Putin meets with China's Xi during Beijing economic forum
The forum provided an opportunity for Putin to meet not just with Xi, whose country has proven a critical ally to Moscow amid the ongoing western sanctions, but with other world leaders.
Russian President Vladimir Putin travelled to Beijing on Tuesday, where he met with Chinese President Xi Jinping in the latest display of strengthening Sino-Russian ties amid the ongoing Russo-Ukrainian war and other geopolitical struggles.
China is not a state party to the International Criminal Court (ICC), which has issued a warrant for Putin's arrest in connection with alleged war crimes related to the Ukrainian conflict. Formerly a prolific world traveler, the China visit is Putin's second trip abroad since the March court decision. He visited Kyrgyzstan last week.
Putin's trip saw him attend the Belt and Road Forum. The ongoing event focuses on China's Belt and Road Initiative (BRI), China's international development program through which it offers developing nations high interest loans for critical infrastructure projects and then seizes them if and when the debtor nation defaults.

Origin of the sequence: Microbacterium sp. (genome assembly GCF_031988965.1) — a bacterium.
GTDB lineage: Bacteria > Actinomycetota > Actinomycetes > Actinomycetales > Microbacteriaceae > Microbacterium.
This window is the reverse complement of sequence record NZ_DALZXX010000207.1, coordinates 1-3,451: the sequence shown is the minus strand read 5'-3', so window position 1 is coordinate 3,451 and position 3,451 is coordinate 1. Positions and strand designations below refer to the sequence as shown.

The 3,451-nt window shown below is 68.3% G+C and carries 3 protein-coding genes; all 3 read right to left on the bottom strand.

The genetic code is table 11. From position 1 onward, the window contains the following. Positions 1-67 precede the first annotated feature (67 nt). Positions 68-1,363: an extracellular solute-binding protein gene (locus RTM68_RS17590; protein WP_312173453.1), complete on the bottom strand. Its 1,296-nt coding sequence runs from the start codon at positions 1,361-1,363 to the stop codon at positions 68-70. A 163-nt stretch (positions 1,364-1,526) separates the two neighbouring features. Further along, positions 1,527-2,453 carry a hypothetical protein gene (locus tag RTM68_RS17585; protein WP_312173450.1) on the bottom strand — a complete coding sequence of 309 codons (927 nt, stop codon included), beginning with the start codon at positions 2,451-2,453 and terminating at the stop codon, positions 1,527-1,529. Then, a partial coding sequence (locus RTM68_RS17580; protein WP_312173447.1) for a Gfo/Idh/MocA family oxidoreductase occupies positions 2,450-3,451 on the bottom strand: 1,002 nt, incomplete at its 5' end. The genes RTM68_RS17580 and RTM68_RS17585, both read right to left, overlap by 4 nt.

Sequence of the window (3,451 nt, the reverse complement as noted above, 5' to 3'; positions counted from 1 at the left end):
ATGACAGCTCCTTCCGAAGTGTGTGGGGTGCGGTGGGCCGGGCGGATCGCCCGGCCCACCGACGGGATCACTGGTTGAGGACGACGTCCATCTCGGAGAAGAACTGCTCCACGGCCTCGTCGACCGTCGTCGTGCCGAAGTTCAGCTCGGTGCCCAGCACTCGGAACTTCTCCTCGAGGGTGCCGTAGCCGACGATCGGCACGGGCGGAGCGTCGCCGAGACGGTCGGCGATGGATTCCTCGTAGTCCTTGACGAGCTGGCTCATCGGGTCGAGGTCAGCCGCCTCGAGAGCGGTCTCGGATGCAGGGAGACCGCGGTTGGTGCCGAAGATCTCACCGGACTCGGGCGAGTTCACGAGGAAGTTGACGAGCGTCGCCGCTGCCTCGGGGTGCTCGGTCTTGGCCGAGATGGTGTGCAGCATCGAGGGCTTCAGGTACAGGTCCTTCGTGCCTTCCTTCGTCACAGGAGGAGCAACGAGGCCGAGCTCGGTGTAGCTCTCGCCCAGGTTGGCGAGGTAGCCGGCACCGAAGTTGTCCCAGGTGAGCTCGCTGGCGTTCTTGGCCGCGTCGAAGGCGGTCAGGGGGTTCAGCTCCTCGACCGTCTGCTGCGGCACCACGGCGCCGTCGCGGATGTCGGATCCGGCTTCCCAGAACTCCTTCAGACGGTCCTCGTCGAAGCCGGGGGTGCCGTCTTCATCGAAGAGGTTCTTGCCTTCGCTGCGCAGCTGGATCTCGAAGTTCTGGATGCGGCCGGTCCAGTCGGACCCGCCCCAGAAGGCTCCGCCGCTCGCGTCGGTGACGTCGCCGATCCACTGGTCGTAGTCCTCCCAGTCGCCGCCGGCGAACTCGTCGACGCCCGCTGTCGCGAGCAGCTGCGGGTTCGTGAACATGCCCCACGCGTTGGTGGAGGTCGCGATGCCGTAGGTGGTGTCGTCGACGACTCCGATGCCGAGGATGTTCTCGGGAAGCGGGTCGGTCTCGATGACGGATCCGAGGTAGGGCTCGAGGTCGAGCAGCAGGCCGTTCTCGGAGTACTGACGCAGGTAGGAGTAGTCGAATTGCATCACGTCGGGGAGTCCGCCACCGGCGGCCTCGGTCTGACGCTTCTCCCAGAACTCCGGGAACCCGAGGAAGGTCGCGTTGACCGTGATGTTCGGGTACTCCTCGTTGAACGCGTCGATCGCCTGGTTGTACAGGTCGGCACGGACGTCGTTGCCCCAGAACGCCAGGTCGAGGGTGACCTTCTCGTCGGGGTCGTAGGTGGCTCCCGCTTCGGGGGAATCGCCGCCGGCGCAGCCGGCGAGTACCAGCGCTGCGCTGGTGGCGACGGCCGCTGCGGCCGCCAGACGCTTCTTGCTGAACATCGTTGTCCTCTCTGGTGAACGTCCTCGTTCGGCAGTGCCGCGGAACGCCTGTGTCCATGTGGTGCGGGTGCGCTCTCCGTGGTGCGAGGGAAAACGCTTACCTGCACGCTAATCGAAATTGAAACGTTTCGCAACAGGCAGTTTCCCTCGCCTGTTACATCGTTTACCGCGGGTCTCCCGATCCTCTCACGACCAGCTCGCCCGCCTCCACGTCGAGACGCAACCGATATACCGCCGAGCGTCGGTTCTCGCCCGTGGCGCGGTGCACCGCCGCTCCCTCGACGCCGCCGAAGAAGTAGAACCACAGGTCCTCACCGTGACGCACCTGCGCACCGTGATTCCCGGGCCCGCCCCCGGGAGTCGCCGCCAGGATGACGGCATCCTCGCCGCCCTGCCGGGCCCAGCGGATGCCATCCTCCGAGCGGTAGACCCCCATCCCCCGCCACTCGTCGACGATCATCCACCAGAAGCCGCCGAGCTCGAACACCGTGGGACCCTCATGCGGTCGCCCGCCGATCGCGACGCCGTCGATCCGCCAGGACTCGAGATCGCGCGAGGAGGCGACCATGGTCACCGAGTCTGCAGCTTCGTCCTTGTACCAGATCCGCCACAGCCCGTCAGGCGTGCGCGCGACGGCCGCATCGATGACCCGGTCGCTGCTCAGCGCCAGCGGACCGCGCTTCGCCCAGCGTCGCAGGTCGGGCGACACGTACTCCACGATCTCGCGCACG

Russian President Vladimir Putin met Chinese leader Xi Jinping in Beijing Tuesday in a rare trip abroad to attend the country's third Belt and Road forum https://t.co/5Ihy5Rjna3 pic.twitter.com/eWbXyoMUa2
— Bloomberg (@business) October 17, 2023
The forum provided an opportunity for Putin to meet not just with Xi, whose country has proven a critical ally to Moscow amid the ongoing western sanctions, but with other world leaders, including one of the few remaining European figures with whom he maintains good relations, Hungarian Prime Minister Viktor Orban.
"Meeting with President Putin in [Beijing]. Everyone in Europe is asking the same thing: can there be a ceasefire in Ukraine? It’s crucial for Europe, including Hungary, that the flood of refugees, sanctions and fighting should end!" he said.
While Hungary is a party to the ICC and a member of the European Union, the Orban government has refrained from leveling the same harsh criticisms of Moscow as its European contemporaries and has been critical of the Ukrainian government and its prospective NATO membership.
Ben Whedon is an editor and reporter for Just the News. Follow him on X, formerly Twitter.